One key point the study hopes to establish is whether people who are untrained but passionate about music can be just as musical as people who have been formally trained.  I would guess the survey will prove that often they can;  look at people's ability to beat time or to hum from memory a tune that they’ve only heard once or twice.  ‘Oh but I’m tone deaf’ is a frequently heard cry;  in fact 'tone deafness' is relatively rare. ‘But I must be because I can’t sing in tune.’  Well hang on, if you can perceive the fact that you veer towards being sharp or flat,  then you can’t be tone deaf, can you? 

I’ll be interested to know as well whether musicality varies depending on the type of music that people like.  The online tests cover most genres of music - and the organisers hope the study will later be rolled out to other networks like 6 Music and Radio 1.  Will Radio 3 listeners be naturally more musical than those who tune in to our sister stations?  I wonder...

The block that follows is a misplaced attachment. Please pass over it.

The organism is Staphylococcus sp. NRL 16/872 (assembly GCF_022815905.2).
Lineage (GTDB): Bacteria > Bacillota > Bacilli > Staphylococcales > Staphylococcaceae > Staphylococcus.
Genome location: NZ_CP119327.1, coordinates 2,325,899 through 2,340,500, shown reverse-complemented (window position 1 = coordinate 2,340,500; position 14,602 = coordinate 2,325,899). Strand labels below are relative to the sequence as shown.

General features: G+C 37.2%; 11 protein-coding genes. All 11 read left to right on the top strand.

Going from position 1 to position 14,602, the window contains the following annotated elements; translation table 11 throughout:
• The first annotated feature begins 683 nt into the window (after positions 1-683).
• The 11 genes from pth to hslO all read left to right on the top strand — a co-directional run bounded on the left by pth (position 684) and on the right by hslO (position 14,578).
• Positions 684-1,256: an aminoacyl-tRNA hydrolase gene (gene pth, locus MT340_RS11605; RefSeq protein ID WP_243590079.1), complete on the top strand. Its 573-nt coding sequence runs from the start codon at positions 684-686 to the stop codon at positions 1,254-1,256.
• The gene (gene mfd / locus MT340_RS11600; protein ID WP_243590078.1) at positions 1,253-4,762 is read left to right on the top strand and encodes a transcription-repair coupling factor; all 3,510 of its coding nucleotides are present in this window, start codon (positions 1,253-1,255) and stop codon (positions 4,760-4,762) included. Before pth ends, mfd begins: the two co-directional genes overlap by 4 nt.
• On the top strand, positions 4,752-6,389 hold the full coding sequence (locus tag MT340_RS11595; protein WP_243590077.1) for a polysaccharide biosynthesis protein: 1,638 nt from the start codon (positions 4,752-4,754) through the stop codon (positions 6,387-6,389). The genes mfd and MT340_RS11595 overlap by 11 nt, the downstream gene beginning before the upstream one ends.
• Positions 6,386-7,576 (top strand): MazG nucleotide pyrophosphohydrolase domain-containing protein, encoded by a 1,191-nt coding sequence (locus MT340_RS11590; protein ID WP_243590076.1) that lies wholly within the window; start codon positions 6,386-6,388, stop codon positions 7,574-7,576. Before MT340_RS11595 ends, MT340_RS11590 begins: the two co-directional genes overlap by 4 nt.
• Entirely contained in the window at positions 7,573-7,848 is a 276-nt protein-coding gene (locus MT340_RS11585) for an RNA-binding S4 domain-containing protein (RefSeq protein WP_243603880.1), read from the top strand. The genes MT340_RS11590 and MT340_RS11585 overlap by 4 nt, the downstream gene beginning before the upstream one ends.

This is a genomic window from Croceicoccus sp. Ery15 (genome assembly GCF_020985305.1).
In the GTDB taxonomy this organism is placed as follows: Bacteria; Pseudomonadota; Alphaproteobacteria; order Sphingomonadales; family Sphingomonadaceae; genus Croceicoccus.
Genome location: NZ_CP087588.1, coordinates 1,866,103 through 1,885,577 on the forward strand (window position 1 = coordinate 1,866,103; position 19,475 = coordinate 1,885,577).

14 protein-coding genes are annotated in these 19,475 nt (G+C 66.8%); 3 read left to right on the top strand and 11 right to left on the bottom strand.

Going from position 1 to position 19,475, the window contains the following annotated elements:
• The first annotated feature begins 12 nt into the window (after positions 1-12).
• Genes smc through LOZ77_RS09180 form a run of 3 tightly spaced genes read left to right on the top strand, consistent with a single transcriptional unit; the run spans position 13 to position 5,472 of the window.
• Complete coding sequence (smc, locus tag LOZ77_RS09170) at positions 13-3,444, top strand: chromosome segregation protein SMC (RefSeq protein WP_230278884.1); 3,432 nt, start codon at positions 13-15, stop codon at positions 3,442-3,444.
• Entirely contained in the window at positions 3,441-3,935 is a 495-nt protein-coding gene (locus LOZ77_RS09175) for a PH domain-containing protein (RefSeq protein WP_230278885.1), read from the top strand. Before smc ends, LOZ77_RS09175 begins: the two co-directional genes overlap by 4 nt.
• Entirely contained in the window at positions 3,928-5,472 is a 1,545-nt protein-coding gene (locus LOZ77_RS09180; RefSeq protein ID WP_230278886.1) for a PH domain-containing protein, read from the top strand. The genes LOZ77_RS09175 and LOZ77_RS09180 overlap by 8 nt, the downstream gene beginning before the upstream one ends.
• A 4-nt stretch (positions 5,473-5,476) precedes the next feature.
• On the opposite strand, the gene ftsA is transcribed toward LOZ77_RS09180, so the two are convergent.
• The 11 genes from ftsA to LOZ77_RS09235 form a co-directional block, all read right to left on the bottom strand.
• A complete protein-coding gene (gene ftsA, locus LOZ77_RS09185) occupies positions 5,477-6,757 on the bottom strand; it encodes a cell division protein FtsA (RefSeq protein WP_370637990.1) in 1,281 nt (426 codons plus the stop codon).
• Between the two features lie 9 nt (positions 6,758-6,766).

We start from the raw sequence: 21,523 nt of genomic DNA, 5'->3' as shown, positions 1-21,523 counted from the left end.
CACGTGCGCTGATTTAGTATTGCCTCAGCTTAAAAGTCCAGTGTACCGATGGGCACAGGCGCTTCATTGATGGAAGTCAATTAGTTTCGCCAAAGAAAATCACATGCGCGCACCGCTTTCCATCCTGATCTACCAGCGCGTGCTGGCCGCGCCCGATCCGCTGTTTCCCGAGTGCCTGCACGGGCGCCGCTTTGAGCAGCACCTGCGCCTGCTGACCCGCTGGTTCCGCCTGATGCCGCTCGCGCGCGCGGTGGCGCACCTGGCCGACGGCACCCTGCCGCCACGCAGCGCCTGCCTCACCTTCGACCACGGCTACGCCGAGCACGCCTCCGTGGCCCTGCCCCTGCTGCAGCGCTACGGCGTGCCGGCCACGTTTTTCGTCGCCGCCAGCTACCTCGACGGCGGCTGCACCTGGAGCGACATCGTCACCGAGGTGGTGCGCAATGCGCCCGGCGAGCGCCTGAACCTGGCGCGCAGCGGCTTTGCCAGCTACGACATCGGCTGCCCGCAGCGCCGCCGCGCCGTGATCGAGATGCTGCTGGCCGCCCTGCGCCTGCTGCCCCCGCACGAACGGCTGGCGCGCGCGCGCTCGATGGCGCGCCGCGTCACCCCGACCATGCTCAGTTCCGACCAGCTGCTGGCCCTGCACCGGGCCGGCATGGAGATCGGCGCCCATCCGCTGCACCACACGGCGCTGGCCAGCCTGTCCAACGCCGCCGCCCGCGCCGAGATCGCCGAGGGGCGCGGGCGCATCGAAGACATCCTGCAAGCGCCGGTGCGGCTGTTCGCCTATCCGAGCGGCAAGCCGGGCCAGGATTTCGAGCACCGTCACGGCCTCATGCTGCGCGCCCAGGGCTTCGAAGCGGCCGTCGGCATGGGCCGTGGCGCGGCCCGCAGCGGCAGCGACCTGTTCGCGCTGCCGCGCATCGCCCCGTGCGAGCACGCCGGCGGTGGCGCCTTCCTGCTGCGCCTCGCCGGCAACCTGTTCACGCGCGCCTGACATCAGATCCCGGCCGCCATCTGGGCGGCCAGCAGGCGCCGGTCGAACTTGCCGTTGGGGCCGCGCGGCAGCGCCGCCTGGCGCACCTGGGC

One of the reasons some people stay away from concerts is because they are frightened they won’t understand the technical side of what they are hearing.  It’s much more difficult to talk confidently about music than it is about other arts like literature or theatre.  I know when I discuss a particular performance or work, I worry I don’t have the right vocabulary.  It’s easy to think you’re about to make a major faux pas by confusing counterpoint and col legno.   I can’t help thinking that one thing this study will do is reassure people of their innate musicality.   It’s doesn’t matter a sausage if you don’t know the term for what’s happening, it just matters that you are enjoying, or being stimulated, by it.